Does your hectic schedule sometimes feel like you are performing in a circus? Perhaps juggling work, family and home? Struggling to find that balance like walking on a precarious tightrope? Life can be tricky sometimes, and if we aren’t careful, the most important things (particularly relationships and church life) end up suffering the most. No one plans for this to happen, so to help avoid it, you need to approach it intentionally and realistically.
Time is at a premium for working parents and therefore it is paramount to find a way to incorporate quality time with your children, while at the same time not neglecting the seemingly endless list of necessary household chores. And depending on their age, children also need to have their own interests and even paid work as they move into their teenage years – which involves more time for you driving them places. No wonder parents and children are exhausted by the end of the working week!
On a practical level, how can household chores be completed whilst not neglecting the needs of the family? How can they be done without bickering/dawdling? How can it be a completely peaceful experience? How can we incorporate more time with our kids despite a hectic schedule?
One suggestion to achieve this is to enlist the help of your children. This may sound like something that will actually cause more problems – either through objections from the children or from the amount of effort it might take to teach them what to do. But there are lots of great reasons to include your children in the running of the household, here are just a few:1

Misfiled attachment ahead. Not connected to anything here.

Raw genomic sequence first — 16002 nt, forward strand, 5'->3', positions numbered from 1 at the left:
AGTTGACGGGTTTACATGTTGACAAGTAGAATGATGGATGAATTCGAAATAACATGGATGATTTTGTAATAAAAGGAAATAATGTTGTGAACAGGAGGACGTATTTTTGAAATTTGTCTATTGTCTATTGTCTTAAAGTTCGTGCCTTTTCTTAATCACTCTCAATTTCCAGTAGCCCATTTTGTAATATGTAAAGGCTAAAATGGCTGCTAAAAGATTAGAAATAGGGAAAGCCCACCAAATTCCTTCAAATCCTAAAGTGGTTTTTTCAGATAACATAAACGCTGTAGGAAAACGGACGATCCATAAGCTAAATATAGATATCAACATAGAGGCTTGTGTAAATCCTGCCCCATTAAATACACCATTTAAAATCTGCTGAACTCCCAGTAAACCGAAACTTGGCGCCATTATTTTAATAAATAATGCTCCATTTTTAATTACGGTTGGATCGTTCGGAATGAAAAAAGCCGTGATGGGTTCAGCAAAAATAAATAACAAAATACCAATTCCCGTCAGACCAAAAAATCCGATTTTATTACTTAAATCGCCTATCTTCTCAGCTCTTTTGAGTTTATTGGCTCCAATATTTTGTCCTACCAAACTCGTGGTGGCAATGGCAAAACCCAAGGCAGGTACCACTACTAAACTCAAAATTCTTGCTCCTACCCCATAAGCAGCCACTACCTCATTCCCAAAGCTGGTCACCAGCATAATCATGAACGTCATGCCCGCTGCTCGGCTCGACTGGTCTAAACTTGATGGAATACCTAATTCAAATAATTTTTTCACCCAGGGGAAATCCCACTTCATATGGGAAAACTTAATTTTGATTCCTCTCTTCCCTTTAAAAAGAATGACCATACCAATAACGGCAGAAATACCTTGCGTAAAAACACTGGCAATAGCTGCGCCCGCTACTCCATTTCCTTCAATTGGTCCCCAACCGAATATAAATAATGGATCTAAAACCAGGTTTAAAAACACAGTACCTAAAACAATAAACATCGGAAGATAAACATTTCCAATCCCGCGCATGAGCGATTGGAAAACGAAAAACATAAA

• Building self-esteem – by being a productive member of the family (Prov 14:23)
• Learning life skills – learning to become functioning adults (Prov 12:24)
• Role modelling – learning how to handle life through watching and participating (Matt 5:16)
• Spending time together as a family (Ps 127:3-5)
If you have a very young family, it’s the perfect time to start including them in the household chores. Starting when they are young means it will be an expected part of their life, hopefully with as little grumbling as possible. You should expect though, (and even accept), some resistance to having to do chores. It takes maturity and awareness of others’ needs to fully understand why they have to help out.1 But your own attitude towards the chores and towards the children’s efforts will make it a whole lot easier.
If your heart is to spend more quality time with your kids, then you will want to read more in our August issue. Hectic schedules don’t have to rule your life– you can rule it! The remainder of this article can be found on page 30.